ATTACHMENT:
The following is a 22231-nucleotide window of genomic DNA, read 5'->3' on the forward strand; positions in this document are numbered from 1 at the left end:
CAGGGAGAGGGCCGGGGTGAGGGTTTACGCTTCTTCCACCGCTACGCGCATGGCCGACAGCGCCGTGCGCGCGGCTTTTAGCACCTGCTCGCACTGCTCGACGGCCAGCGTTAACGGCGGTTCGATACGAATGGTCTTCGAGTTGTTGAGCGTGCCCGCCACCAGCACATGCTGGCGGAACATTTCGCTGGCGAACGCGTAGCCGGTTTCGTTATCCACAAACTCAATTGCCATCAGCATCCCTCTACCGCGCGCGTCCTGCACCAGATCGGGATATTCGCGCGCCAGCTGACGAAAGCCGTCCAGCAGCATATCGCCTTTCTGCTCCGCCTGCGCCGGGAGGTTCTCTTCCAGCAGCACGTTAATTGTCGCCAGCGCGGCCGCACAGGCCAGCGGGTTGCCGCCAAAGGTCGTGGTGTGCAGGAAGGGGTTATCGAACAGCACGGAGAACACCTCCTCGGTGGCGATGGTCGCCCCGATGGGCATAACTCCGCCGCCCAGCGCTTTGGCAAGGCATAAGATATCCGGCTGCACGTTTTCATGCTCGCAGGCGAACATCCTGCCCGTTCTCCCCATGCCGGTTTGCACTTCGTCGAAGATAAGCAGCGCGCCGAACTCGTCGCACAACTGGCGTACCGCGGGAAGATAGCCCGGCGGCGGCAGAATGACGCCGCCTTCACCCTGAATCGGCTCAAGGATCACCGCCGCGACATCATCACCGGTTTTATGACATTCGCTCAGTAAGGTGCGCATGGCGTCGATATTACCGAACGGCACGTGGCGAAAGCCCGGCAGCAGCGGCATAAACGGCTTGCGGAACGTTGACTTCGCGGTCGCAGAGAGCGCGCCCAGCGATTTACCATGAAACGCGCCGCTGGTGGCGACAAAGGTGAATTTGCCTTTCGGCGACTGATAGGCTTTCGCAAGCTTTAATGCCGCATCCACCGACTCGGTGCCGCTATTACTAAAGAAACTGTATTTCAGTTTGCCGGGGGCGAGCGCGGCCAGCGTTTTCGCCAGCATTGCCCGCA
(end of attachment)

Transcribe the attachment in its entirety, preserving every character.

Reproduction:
The following is a 22231-nucleotide window of genomic DNA, read 5'->3' on the forward strand; positions in this document are numbered from 1 at the left end:
CAGGGAGAGGGCCGGGGTGAGGGTTTACGCTTCTTCCACCGCTACGCGCATGGCCGACAGCGCCGTGCGCGCGGCTTTTAGCACCTGCTCGCACTGCTCGACGGCCAGCGTTAACGGCGGTTCGATACGAATGGTCTTCGAGTTGTTGAGCGTGCCCGCCACCAGCACATGCTGGCGGAACATTTCGCTGGCGAACGCGTAGCCGGTTTCGTTATCCACAAACTCAATTGCCATCAGCATCCCTCTACCGCGCGCGTCCTGCACCAGATCGGGATATTCGCGCGCCAGCTGACGAAAGCCGTCCAGCAGCATATCGCCTTTCTGCTCCGCCTGCGCCGGGAGGTTCTCTTCCAGCAGCACGTTAATTGTCGCCAGCGCGGCCGCACAGGCCAGCGGGTTGCCGCCAAAGGTCGTGGTGTGCAGGAAGGGGTTATCGAACAGCACGGAGAACACCTCCTCGGTGGCGATGGTCGCCCCGATGGGCATAACTCCGCCGCCCAGCGCTTTGGCAAGGCATAAGATATCCGGCTGCACGTTTTCATGCTCGCAGGCGAACATCCTGCCCGTTCTCCCCATGCCGGTTTGCACTTCGTCGAAGATAAGCAGCGCGCCGAACTCGTCGCACAACTGGCGTACCGCGGGAAGATAGCCCGGCGGCGGCAGAATGACGCCGCCTTCACCCTGAATCGGCTCAAGGATCACCGCCGCGACATCATCACCGGTTTTATGACATTCGCTCAGTAAGGTGCGCATGGCGTCGATATTACCGAACGGCACGTGGCGAAAGCCCGGCAGCAGCGGCATAAACGGCTTGCGGAACGTTGACTTCGCGGTCGCAGAGAGCGCGCCCAGCGATTTACCATGAAACGCGCCGCTGGTGGCGACAAAGGTGAATTTGCCTTTCGGCGACTGATAGGCTTTCGCAAGCTTTAATGCCGCATCCACCGACTCGGTGCCGCTATTACTAAAGAAACTGTATTTCAGTTTGCCGGGGGCGAGCGCGGCCAGCGTTTTCGCCAGCATTGCCCGCA